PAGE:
Magical Realism Get Solution Now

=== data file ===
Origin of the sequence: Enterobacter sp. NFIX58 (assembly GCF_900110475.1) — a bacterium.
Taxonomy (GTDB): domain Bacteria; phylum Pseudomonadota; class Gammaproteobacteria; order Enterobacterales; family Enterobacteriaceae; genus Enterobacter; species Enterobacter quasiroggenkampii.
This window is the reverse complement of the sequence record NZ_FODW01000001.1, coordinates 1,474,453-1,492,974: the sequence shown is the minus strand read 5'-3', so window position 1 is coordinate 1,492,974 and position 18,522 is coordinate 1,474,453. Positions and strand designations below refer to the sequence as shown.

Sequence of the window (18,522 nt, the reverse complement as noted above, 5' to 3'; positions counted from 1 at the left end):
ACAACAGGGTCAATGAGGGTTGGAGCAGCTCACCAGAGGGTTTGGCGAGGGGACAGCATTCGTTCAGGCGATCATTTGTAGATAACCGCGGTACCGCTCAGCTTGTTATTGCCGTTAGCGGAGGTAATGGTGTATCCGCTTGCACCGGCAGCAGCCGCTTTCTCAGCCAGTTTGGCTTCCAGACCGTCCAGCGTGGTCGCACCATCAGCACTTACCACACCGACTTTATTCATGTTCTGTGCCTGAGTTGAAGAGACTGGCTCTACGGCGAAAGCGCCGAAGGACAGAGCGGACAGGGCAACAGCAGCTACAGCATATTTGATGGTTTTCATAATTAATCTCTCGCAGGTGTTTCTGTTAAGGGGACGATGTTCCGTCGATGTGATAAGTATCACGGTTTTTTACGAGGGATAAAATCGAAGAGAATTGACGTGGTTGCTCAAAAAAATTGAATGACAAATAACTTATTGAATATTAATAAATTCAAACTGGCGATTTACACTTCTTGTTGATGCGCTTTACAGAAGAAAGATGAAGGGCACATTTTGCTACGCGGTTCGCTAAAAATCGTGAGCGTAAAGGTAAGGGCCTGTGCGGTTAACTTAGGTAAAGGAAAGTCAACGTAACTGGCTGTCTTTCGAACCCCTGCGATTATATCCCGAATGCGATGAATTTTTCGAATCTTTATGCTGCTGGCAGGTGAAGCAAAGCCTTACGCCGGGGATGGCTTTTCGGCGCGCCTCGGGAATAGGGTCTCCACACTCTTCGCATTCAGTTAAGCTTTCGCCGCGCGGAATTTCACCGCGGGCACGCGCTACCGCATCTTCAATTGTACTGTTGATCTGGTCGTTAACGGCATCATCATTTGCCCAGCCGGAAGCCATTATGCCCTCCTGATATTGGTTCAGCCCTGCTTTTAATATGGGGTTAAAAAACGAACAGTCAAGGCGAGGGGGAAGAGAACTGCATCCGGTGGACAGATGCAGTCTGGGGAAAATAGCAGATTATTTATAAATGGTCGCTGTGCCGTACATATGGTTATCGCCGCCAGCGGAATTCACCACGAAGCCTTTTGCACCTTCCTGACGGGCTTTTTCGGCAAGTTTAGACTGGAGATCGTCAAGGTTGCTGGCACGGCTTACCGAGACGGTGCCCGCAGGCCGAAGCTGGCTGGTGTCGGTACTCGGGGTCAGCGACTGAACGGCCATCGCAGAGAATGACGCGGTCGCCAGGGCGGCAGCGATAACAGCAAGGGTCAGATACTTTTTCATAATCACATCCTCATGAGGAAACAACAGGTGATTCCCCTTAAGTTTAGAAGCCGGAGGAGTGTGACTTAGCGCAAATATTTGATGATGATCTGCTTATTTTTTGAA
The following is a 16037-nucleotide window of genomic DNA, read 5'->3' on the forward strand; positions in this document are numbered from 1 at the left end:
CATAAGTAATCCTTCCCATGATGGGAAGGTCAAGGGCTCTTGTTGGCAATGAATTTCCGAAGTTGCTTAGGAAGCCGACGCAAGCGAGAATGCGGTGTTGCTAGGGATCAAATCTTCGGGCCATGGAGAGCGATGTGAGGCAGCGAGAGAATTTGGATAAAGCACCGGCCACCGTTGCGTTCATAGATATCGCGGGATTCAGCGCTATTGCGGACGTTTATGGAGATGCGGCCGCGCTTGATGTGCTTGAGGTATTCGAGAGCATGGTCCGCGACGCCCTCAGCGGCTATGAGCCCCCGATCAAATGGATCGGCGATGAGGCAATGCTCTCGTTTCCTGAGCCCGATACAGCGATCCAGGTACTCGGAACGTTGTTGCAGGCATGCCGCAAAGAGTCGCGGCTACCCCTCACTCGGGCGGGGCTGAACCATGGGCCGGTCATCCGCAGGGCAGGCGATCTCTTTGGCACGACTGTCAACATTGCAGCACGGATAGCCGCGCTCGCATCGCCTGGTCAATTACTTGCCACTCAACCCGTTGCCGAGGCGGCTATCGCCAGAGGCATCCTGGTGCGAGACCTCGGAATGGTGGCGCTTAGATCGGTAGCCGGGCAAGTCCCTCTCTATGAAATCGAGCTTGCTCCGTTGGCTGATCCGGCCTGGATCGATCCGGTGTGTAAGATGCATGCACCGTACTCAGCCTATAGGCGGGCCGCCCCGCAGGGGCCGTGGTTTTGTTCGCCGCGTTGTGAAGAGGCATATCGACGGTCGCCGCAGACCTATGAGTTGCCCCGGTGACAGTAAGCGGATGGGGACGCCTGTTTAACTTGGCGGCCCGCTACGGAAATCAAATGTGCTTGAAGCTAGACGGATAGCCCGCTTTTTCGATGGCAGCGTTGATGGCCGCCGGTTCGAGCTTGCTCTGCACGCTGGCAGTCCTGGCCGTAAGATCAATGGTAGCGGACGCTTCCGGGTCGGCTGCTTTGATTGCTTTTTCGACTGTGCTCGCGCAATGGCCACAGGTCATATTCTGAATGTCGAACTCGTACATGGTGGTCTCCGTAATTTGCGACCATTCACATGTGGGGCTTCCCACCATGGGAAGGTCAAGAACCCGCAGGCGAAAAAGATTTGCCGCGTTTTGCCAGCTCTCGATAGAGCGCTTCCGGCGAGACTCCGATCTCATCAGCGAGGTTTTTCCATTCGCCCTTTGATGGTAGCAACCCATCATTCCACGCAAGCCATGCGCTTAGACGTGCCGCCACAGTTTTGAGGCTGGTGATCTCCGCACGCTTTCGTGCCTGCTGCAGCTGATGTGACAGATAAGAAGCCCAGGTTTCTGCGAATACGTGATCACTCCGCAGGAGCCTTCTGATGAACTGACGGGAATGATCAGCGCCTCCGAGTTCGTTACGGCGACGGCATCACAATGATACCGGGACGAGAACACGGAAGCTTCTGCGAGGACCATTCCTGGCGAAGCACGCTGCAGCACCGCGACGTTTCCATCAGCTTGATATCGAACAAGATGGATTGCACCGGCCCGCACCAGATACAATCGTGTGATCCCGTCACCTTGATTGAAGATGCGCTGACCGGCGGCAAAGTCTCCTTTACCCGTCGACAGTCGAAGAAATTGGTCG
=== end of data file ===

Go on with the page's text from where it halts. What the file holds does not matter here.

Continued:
In Exit West, Mohsin Hamid uses magical doors to paint a hopeful future for a war torn world. For this creative assignment, I would like you to write a short story incorporating one fantastical element that speaks to a larger theme.Here are the elements I will be looking for in your story:Realism: Start with a character that has experienced something difficult or upsetting.  Choose a situation connected to a current or historical event, like Hamid does; an issue that affects or has affected the people of our city, country, or world.Magic: Create a short story in which the character encounters one magical or otherworldly thing. The character must be fictional, but you may use first person narration. Again, since the setting should be grounded in the real world, your magical element must function within the context of an otherwise “real” time and place. Watch for these potential pitfalls:Do not try to create a whole parallel universe here. That’s fantasy / science fiction, not magical realism.Be careful with time travel. Notice the way Hamid deals with expanding and collapsing time. It is subtle, and through the aesthetics of language (a life in one sentence; expansive descriptions to stop time; Saeed’s mother’s death). There is no outright time “travel.” Characters do not inhabit the past or future, except through memory and aspiration.Theme (this is the tricky part): Work to show the reader what this magic represents for your character, and ultimately, for you.  Does it rescue her?  Horrify him? What does the character learn as a result of the encounter? Think about how and why Hamid conveys these messages. Look back at the short stories we studied and those characters’ reactions to the magic. What did we learn about them? About the author’s ethos and sensibilities (about global positionality, and more abstract concepts like infinity? How can we emulate these authors’ techniques?Inspiration: Orwell said that anything worth writing should have a “political purpose.” He meant that the best writing comes from ideas you actually care about.  Can you draw inspiration from your own life?  Political issues you care about? A pressing personal issue you are dealing with?Plot questions to consider: When do you want your story to start? Just before the magic? At the moment the character first encounters it? At a later moment, where the character has already had a first encounter with the magic and is coming back for more or is managing or coping with it? Or is the magic in this story just something that exists in the world, and the character expects it; it’s just the reader who’s surprised? Or something else?3-5 pages. (Consider Hamid’s assertion that you can contain infinity in limited space.)Times New Roman.  12-point font.  Double-spaced.

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